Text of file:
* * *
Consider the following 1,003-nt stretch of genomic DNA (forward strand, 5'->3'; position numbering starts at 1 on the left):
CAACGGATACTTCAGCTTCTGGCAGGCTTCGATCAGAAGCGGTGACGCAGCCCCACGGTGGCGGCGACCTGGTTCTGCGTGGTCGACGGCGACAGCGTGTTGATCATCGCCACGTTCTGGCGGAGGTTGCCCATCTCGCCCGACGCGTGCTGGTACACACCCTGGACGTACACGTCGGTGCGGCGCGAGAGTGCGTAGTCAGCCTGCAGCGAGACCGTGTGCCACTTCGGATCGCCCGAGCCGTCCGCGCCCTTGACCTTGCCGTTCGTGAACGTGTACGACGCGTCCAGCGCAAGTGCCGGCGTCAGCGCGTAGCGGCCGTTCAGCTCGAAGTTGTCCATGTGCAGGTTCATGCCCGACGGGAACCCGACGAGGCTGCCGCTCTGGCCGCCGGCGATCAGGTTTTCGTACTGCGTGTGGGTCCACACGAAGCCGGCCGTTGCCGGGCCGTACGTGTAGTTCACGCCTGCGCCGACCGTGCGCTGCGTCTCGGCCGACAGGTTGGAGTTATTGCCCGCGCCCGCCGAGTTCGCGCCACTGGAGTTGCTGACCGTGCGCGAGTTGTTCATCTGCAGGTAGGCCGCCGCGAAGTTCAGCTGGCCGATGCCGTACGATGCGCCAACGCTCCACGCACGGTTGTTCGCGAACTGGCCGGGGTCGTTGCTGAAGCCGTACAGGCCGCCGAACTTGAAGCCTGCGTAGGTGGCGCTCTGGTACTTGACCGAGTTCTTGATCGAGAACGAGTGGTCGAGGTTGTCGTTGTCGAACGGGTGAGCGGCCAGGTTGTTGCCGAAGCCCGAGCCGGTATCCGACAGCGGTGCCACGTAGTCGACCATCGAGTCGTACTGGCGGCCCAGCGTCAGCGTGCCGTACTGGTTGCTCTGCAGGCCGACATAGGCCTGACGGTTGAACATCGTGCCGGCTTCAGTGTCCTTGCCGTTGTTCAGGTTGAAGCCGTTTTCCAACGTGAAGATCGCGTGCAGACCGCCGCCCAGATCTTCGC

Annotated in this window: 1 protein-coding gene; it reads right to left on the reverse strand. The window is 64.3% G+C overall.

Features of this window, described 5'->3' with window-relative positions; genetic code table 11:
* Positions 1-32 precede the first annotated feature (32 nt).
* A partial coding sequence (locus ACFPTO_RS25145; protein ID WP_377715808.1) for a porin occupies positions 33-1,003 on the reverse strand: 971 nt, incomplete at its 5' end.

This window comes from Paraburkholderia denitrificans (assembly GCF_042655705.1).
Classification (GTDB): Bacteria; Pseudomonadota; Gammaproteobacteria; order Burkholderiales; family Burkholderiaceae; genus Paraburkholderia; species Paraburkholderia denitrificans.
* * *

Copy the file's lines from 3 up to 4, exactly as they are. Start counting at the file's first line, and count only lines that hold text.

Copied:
Annotated in this window: 1 protein-coding gene; it reads right to left on the reverse strand. The window is 64.3% G+C overall.

Features of this window, described 5'->3' with window-relative positions; genetic code table 11: